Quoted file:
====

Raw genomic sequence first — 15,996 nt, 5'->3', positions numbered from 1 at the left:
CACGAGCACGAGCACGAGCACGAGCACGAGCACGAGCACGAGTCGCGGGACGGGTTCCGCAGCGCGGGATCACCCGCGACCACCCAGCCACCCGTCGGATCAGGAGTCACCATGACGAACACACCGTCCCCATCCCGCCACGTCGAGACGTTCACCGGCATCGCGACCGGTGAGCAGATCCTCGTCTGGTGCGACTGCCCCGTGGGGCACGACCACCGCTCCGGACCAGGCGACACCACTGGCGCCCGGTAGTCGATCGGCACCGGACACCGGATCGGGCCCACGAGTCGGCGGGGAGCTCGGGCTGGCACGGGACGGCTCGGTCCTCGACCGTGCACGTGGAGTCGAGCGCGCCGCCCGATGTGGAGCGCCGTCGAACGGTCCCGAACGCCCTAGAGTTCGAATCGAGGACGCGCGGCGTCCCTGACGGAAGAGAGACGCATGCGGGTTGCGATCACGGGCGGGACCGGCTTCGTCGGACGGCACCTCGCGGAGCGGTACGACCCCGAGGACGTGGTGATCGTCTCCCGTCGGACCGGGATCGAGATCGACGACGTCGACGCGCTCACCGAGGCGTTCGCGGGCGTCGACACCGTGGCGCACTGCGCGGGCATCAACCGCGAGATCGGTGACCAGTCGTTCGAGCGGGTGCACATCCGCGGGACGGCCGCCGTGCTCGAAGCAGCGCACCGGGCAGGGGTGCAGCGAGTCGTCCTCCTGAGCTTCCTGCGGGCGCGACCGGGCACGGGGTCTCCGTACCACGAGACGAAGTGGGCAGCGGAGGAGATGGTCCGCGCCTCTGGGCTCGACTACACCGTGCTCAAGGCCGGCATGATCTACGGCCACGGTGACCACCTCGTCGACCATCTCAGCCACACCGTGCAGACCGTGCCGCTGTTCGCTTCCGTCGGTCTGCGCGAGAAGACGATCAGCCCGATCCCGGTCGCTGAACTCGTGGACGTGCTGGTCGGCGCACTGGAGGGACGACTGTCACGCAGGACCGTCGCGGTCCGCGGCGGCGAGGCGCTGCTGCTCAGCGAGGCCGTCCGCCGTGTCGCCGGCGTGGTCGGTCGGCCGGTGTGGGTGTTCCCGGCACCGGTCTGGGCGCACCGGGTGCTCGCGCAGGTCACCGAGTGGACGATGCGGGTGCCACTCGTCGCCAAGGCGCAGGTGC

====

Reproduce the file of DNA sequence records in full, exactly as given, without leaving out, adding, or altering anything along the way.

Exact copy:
Raw genomic sequence first — 15,996 nt, 5'->3', positions numbered from 1 at the left:
CACGAGCACGAGCACGAGCACGAGCACGAGCACGAGCACGAGTCGCGGGACGGGTTCCGCAGCGCGGGATCACCCGCGACCACCCAGCCACCCGTCGGATCAGGAGTCACCATGACGAACACACCGTCCCCATCCCGCCACGTCGAGACGTTCACCGGCATCGCGACCGGTGAGCAGATCCTCGTCTGGTGCGACTGCCCCGTGGGGCACGACCACCGCTCCGGACCAGGCGACACCACTGGCGCCCGGTAGTCGATCGGCACCGGACACCGGATCGGGCCCACGAGTCGGCGGGGAGCTCGGGCTGGCACGGGACGGCTCGGTCCTCGACCGTGCACGTGGAGTCGAGCGCGCCGCCCGATGTGGAGCGCCGTCGAACGGTCCCGAACGCCCTAGAGTTCGAATCGAGGACGCGCGGCGTCCCTGACGGAAGAGAGACGCATGCGGGTTGCGATCACGGGCGGGACCGGCTTCGTCGGACGGCACCTCGCGGAGCGGTACGACCCCGAGGACGTGGTGATCGTCTCCCGTCGGACCGGGATCGAGATCGACGACGTCGACGCGCTCACCGAGGCGTTCGCGGGCGTCGACACCGTGGCGCACTGCGCGGGCATCAACCGCGAGATCGGTGACCAGTCGTTCGAGCGGGTGCACATCCGCGGGACGGCCGCCGTGCTCGAAGCAGCGCACCGGGCAGGGGTGCAGCGAGTCGTCCTCCTGAGCTTCCTGCGGGCGCGACCGGGCACGGGGTCTCCGTACCACGAGACGAAGTGGGCAGCGGAGGAGATGGTCCGCGCCTCTGGGCTCGACTACACCGTGCTCAAGGCCGGCATGATCTACGGCCACGGTGACCACCTCGTCGACCATCTCAGCCACACCGTGCAGACCGTGCCGCTGTTCGCTTCCGTCGGTCTGCGCGAGAAGACGATCAGCCCGATCCCGGTCGCTGAACTCGTGGACGTGCTGGTCGGCGCACTGGAGGGACGACTGTCACGCAGGACCGTCGCGGTCCGCGGCGGCGAGGCGCTGCTGCTCAGCGAGGCCGTCCGCCGTGTCGCCGGCGTGGTCGGTCGGCCGGTGTGGGTGTTCCCGGCACCGGTCTGGGCGCACCGGGTGCTCGCGCAGGTCACCGAGTGGACGATGCGGGTGCCACTCGTCGCCAAGGCGCAGGTGC